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Interviewing Ben Garrod of "Secrets of Bones"


It seems like I've known Ben Garrod for ages. I can't remember when he first got in touch, but it was ages ago, and we've been in touch ever since. We take the mickey out of each other all the time on Twitter, but he's been an amazing help with rearticulating Vulpy, identifying bone injuries on my golden eagle skull and on my fox scapula.

When we met last summer at the Grant Museum, Ben told told me that he had a TV series coming up but it was still a big secret then. That TV series is  the six-part "Secrets of Bones" on BBC4 at 8.30pm on Tuesdays, and episode four is tonight. Ben's really busy at the moment, but he agreed to do an interview with me about the series. Read on to see what he says about why the hero shrew is so amazing, why explofing roe deer femurs are scary, and what it's like to hold your own skull !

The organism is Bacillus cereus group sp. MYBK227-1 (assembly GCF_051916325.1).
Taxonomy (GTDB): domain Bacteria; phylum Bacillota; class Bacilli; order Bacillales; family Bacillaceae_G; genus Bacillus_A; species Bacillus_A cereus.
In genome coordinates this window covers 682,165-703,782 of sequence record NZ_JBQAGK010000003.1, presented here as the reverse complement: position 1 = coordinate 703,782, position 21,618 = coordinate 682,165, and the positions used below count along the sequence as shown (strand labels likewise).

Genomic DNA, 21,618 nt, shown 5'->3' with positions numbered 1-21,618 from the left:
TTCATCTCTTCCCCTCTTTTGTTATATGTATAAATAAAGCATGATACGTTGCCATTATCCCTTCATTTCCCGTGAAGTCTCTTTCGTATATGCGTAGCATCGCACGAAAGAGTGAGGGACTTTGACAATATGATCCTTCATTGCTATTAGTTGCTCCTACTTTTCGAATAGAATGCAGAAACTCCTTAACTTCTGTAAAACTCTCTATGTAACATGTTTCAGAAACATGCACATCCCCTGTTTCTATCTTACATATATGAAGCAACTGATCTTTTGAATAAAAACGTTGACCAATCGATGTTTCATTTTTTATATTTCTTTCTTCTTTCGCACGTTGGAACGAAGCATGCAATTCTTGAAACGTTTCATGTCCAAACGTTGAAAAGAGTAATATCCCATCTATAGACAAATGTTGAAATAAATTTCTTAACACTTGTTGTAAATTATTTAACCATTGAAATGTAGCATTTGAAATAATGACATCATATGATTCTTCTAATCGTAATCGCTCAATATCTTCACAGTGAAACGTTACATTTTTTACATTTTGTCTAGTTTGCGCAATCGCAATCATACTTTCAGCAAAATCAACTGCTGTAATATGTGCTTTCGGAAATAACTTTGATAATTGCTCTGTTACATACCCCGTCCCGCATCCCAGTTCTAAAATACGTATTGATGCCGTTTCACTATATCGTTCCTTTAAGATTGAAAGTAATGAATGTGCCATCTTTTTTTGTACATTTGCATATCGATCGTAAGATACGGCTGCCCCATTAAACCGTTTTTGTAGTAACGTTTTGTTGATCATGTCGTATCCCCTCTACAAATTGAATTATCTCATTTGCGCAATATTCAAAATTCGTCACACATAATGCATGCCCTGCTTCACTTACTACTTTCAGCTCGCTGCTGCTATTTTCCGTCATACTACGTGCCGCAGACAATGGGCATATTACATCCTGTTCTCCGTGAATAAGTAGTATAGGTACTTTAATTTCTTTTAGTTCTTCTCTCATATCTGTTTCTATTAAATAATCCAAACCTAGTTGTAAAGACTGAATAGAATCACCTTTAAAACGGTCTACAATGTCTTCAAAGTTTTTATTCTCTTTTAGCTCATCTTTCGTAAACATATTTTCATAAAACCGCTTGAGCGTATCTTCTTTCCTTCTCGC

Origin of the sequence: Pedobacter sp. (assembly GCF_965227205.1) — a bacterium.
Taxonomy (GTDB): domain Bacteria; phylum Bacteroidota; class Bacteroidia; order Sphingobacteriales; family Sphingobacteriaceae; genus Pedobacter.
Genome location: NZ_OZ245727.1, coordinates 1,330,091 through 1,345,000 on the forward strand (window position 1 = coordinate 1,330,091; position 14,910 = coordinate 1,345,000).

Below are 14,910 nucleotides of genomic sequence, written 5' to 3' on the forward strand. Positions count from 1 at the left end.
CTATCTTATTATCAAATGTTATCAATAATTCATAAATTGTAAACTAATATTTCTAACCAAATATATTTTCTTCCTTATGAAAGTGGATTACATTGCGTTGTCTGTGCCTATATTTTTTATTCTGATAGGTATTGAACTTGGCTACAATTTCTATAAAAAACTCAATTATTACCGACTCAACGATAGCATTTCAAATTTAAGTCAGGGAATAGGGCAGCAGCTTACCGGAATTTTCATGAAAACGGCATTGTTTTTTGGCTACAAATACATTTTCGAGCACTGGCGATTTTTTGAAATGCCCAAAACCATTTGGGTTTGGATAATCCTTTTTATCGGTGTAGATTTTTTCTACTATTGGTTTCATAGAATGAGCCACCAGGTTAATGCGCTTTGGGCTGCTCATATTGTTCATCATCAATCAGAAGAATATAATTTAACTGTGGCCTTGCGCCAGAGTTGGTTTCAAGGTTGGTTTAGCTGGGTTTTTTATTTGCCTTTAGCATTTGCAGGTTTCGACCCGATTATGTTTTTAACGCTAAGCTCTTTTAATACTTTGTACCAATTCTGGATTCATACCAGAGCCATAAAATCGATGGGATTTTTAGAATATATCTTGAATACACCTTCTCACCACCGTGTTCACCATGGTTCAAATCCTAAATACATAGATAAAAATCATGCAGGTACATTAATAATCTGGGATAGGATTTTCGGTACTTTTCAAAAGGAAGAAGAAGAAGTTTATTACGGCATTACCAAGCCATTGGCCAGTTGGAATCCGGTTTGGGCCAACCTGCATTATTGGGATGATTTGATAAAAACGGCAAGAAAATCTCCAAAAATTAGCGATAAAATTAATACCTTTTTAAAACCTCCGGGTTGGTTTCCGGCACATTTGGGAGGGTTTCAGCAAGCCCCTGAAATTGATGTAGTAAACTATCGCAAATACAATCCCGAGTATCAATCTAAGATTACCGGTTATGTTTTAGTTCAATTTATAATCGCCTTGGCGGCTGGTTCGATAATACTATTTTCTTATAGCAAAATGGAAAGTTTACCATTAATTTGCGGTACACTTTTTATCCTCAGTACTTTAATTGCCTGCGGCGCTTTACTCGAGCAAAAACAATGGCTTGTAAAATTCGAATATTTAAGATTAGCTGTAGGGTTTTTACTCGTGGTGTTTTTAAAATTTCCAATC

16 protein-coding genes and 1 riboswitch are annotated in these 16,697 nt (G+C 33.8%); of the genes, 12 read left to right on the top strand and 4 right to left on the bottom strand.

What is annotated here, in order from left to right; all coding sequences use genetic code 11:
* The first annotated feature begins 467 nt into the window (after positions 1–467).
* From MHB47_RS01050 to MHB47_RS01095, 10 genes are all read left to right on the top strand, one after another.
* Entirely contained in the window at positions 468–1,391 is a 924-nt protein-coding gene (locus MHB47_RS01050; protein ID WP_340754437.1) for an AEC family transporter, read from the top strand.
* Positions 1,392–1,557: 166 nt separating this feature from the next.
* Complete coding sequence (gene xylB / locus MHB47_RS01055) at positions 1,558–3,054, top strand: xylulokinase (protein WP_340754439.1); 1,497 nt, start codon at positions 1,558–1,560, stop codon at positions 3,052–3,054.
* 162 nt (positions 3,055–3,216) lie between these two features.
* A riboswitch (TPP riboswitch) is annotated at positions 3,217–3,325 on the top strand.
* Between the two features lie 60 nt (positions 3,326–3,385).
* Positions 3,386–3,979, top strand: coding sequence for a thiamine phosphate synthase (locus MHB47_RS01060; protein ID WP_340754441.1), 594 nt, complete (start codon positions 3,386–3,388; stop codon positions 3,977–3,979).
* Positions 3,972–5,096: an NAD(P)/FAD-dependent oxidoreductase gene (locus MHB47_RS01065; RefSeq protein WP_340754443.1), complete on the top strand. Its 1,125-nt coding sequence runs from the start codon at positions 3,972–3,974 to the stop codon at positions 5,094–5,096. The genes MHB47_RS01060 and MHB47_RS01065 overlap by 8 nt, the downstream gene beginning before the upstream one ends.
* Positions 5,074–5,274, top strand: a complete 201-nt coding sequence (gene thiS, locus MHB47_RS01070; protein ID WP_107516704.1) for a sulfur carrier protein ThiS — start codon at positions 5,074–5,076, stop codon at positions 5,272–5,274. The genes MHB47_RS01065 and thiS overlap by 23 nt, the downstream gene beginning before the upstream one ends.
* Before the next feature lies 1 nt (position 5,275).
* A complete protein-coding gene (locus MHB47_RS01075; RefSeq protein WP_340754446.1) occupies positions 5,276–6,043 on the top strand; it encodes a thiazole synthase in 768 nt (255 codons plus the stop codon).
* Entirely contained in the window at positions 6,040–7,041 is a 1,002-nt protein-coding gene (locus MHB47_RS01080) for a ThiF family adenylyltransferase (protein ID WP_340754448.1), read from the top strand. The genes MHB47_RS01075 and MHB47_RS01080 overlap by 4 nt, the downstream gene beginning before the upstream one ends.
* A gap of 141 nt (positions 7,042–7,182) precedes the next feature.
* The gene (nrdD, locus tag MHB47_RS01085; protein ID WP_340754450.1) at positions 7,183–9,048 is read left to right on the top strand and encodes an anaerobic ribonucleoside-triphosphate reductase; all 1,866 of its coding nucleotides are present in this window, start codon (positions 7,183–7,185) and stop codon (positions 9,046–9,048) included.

Me: How did the series "Secrets of Bones" come about ?

Ben: Well, it all came about quite unexpectedly! I had appeared on Springwatch (a BBC programme that a lot of great bone collectors appear on !) and then featured in a BBC Earth Unplugged video - speaking about bones, naturally. Then, about a year ago now, the BBC Natural History Unit got in touch and asked whether I'd like to front a six part series on the skeleton -  where we were planning to look at 'the natural world from the inside out' . . . how was I going to ever turn that down?!?!

I found myself a few months later sat in the BBC, helping develop stories and looking over the scripts and then a few weeks after that, we had started filming. It all happened so quickly, really!

Me: Where did you start when you were planning it out ?

Ben:  I received a phone call from Aaron, the Series Producer - he introduced himself by saying 'erm, I've never made a wildlife series before'. Trying to avoid my initial panic, I just replied 'that's okay, neither have I'!!! We kinda went from there, really. We then teamed up and after gathering a great crew, the next step was to look at all the stories we wanted to include and then try to separate them into clear episodes.